The Lives of George Frideric Handel more than accomplishes its goals. Well-written, richly documented, and colorfully presented, David Hunter’s unique spin on what we know about Handel, or thought we knew, is a valuable addition to the early-music library.
It was not without a small dose of trepidation that the Boston Camerata accepted a tour engagement in July 2016 in one of the most remote and least developed regions of Brazil — the sub-equatorial Nordeste. The area is noted for its hot, humid climate, elevated levels of poverty, and relative isolation from the booming, populous cities and regions further south.
In “La Mascarade,” the Norwegian theorbo player and baroque guitarist Rolf Lislevand gives us a personal statement that mixes not only two composers but also two instruments: theorbo for the music of Robert de Visée (mostly taken from the 1699 Vaudry de Saizenay manuscript) and baroque guitar for the music of Francesco Corbetta.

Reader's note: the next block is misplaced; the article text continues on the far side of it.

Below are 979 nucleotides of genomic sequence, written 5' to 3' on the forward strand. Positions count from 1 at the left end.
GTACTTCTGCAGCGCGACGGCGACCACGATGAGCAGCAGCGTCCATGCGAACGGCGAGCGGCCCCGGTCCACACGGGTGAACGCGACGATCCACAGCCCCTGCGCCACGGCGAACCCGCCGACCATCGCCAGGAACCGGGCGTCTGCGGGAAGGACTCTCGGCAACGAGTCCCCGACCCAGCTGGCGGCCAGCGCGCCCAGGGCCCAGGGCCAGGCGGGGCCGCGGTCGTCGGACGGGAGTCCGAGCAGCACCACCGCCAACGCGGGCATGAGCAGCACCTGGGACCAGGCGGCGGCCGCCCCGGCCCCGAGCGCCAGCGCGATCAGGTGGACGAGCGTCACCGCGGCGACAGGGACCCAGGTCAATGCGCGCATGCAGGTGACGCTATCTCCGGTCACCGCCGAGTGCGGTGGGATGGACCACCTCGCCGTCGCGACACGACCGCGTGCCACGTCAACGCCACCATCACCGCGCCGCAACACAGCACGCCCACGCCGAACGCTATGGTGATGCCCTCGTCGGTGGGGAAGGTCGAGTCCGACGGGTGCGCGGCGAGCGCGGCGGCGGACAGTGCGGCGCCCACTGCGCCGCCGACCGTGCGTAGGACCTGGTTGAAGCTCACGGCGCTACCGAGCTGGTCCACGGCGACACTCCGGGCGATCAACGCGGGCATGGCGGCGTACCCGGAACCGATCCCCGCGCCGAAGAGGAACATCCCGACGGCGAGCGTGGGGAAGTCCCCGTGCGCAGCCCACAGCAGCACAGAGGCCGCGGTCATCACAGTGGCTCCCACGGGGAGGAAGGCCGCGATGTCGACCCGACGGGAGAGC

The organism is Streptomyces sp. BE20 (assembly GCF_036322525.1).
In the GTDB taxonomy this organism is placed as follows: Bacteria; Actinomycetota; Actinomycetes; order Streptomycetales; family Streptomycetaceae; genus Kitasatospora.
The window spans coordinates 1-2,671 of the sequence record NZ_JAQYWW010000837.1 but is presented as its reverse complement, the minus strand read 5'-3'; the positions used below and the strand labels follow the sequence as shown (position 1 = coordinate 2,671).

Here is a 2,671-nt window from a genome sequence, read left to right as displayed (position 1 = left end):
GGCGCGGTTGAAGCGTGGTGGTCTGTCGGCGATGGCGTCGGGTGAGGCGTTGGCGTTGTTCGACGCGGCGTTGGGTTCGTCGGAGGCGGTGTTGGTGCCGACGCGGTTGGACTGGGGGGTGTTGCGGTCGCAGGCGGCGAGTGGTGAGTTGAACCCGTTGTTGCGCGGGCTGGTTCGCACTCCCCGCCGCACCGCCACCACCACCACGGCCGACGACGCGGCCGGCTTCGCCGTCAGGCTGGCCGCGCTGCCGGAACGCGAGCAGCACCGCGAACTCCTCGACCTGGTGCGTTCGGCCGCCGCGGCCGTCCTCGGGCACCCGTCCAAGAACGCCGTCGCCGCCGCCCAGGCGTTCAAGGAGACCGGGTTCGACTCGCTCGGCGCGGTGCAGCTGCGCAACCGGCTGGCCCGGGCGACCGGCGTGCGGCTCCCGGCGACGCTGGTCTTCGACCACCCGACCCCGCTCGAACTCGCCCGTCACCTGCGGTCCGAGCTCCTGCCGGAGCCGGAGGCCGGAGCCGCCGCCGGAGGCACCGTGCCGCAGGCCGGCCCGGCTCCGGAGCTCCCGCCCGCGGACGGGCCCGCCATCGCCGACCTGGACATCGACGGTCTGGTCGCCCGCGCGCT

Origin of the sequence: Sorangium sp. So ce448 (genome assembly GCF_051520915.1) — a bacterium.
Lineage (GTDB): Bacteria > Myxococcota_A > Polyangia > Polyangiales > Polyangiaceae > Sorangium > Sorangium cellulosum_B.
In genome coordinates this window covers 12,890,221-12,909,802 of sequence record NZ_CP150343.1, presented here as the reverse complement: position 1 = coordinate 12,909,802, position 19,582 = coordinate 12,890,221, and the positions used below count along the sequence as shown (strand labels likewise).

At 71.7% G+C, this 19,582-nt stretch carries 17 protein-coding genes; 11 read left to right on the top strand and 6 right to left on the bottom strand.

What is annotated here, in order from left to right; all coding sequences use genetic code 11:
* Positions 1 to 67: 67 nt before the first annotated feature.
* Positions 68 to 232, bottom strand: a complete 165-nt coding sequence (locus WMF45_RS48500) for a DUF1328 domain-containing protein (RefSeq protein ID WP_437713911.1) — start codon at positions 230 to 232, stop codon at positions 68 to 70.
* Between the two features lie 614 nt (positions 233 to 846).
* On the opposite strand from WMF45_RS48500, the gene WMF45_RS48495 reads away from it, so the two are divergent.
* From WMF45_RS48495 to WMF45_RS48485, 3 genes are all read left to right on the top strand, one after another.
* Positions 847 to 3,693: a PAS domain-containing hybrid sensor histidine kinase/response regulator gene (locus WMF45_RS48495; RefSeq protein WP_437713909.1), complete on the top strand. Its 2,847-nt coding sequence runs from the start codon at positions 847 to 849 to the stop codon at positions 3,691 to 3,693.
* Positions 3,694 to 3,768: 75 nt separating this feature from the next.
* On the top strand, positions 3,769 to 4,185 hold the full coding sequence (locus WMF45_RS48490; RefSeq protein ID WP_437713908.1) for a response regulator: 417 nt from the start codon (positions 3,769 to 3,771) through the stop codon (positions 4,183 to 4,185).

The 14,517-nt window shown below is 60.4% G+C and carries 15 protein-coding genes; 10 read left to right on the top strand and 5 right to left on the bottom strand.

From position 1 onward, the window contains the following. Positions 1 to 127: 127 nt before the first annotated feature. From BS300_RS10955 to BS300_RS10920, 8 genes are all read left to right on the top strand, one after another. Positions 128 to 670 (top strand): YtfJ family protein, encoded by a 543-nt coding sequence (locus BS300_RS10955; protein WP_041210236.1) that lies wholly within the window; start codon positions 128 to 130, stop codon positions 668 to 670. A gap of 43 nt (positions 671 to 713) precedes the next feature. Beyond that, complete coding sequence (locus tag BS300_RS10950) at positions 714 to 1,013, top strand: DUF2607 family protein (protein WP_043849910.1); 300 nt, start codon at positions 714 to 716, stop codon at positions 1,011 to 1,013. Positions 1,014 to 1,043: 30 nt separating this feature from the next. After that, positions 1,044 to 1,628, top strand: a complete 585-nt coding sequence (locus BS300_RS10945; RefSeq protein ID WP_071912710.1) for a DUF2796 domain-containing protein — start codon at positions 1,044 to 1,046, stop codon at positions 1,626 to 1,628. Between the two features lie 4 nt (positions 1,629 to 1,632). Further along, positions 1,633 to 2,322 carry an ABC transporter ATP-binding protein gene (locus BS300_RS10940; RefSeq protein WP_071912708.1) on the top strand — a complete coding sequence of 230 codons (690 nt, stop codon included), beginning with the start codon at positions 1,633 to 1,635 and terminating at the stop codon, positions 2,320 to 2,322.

If there is such a thing as a typical person who makes bassoons from scratch, Leslie Ross would not be it. She does not make modern bassoons, which first were developed in the late 19th century, are made strictly from maple, and have an interior lining of hard rubber. Ross makes replicas of historical bassoons of older baroque, renaissance and classical design, using maple, boxwood and fruit woods for her instruments. – from the Bangor Daily Press.